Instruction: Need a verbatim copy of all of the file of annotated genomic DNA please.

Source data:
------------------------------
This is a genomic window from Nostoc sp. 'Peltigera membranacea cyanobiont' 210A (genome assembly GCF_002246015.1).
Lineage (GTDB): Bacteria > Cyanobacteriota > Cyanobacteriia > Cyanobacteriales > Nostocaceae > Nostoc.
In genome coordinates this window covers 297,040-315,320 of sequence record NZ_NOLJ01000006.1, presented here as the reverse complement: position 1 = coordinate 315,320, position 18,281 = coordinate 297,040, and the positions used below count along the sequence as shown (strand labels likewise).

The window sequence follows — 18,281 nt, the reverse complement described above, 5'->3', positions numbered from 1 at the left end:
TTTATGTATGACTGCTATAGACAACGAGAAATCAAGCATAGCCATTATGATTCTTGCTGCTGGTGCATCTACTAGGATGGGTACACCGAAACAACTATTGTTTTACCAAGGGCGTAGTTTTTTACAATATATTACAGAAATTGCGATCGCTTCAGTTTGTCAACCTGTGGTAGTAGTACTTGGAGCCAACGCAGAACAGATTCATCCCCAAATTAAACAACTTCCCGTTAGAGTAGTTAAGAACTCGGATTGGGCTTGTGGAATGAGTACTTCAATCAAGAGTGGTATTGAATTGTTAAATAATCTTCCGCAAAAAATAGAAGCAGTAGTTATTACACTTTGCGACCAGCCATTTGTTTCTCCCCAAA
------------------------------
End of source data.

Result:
This is a genomic window from Nostoc sp. 'Peltigera membranacea cyanobiont' 210A (genome assembly GCF_002246015.1).
Lineage (GTDB): Bacteria > Cyanobacteriota > Cyanobacteriia > Cyanobacteriales > Nostocaceae > Nostoc.
In genome coordinates this window covers 297,040-315,320 of sequence record NZ_NOLJ01000006.1, presented here as the reverse complement: position 1 = coordinate 315,320, position 18,281 = coordinate 297,040, and the positions used below count along the sequence as shown (strand labels likewise).

The window sequence follows — 18,281 nt, the reverse complement described above, 5'->3', positions numbered from 1 at the left end:
TTTATGTATGACTGCTATAGACAACGAGAAATCAAGCATAGCCATTATGATTCTTGCTGCTGGTGCATCTACTAGGATGGGTACACCGAAACAACTATTGTTTTACCAAGGGCGTAGTTTTTTACAATATATTACAGAAATTGCGATCGCTTCAGTTTGTCAACCTGTGGTAGTAGTACTTGGAGCCAACGCAGAACAGATTCATCCCCAAATTAAACAACTTCCCGTTAGAGTAGTTAAGAACTCGGATTGGGCTTGTGGAATGAGTACTTCAATCAAGAGTGGTATTGAATTGTTAAATAATCTTCCGCAAAAAATAGAAGCAGTAGTTATTACACTTTGCGACCAGCCATTTGTTTCTCCCCAAA